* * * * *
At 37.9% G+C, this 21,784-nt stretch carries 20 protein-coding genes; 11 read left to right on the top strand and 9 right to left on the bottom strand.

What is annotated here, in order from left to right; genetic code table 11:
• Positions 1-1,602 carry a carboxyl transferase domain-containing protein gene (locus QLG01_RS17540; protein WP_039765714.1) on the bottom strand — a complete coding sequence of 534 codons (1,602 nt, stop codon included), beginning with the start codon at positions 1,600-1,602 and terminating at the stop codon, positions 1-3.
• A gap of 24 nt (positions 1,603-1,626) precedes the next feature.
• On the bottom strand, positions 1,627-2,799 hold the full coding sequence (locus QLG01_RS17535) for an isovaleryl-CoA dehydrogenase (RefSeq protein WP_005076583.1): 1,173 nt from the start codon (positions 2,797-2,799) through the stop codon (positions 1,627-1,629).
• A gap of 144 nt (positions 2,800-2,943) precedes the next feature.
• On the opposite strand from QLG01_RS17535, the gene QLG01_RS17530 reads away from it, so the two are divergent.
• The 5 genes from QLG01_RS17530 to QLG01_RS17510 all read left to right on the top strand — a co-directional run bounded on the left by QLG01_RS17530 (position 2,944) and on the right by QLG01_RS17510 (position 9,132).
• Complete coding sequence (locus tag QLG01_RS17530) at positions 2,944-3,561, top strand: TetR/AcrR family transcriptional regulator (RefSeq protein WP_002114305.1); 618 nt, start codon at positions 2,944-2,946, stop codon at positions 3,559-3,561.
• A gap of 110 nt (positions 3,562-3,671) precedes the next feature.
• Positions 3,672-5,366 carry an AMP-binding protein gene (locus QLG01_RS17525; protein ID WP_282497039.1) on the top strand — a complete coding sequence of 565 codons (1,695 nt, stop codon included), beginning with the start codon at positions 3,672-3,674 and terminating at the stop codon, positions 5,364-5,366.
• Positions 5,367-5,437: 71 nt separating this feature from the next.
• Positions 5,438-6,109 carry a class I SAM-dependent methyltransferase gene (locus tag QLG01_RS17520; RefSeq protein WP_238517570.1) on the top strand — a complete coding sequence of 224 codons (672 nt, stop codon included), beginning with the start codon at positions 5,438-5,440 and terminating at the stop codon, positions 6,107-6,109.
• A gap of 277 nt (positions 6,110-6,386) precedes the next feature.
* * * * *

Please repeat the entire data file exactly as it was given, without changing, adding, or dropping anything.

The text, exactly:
At 37.9% G+C, this 21,784-nt stretch carries 20 protein-coding genes; 11 read left to right on the top strand and 9 right to left on the bottom strand.

What is annotated here, in order from left to right; genetic code table 11:
• Positions 1-1,602 carry a carboxyl transferase domain-containing protein gene (locus QLG01_RS17540; protein WP_039765714.1) on the bottom strand — a complete coding sequence of 534 codons (1,602 nt, stop codon included), beginning with the start codon at positions 1,600-1,602 and terminating at the stop codon, positions 1-3.
• A gap of 24 nt (positions 1,603-1,626) precedes the next feature.
• On the bottom strand, positions 1,627-2,799 hold the full coding sequence (locus QLG01_RS17535) for an isovaleryl-CoA dehydrogenase (RefSeq protein WP_005076583.1): 1,173 nt from the start codon (positions 2,797-2,799) through the stop codon (positions 1,627-1,629).
• A gap of 144 nt (positions 2,800-2,943) precedes the next feature.
• On the opposite strand from QLG01_RS17535, the gene QLG01_RS17530 reads away from it, so the two are divergent.
• The 5 genes from QLG01_RS17530 to QLG01_RS17510 all read left to right on the top strand — a co-directional run bounded on the left by QLG01_RS17530 (position 2,944) and on the right by QLG01_RS17510 (position 9,132).
• Complete coding sequence (locus tag QLG01_RS17530) at positions 2,944-3,561, top strand: TetR/AcrR family transcriptional regulator (RefSeq protein WP_002114305.1); 618 nt, start codon at positions 2,944-2,946, stop codon at positions 3,559-3,561.
• A gap of 110 nt (positions 3,562-3,671) precedes the next feature.
• Positions 3,672-5,366 carry an AMP-binding protein gene (locus QLG01_RS17525; protein ID WP_282497039.1) on the top strand — a complete coding sequence of 565 codons (1,695 nt, stop codon included), beginning with the start codon at positions 3,672-3,674 and terminating at the stop codon, positions 5,364-5,366.
• Positions 5,367-5,437: 71 nt separating this feature from the next.
• Positions 5,438-6,109 carry a class I SAM-dependent methyltransferase gene (locus tag QLG01_RS17520; RefSeq protein WP_238517570.1) on the top strand — a complete coding sequence of 224 codons (672 nt, stop codon included), beginning with the start codon at positions 5,438-5,440 and terminating at the stop codon, positions 6,107-6,109.
• A gap of 277 nt (positions 6,110-6,386) precedes the next feature.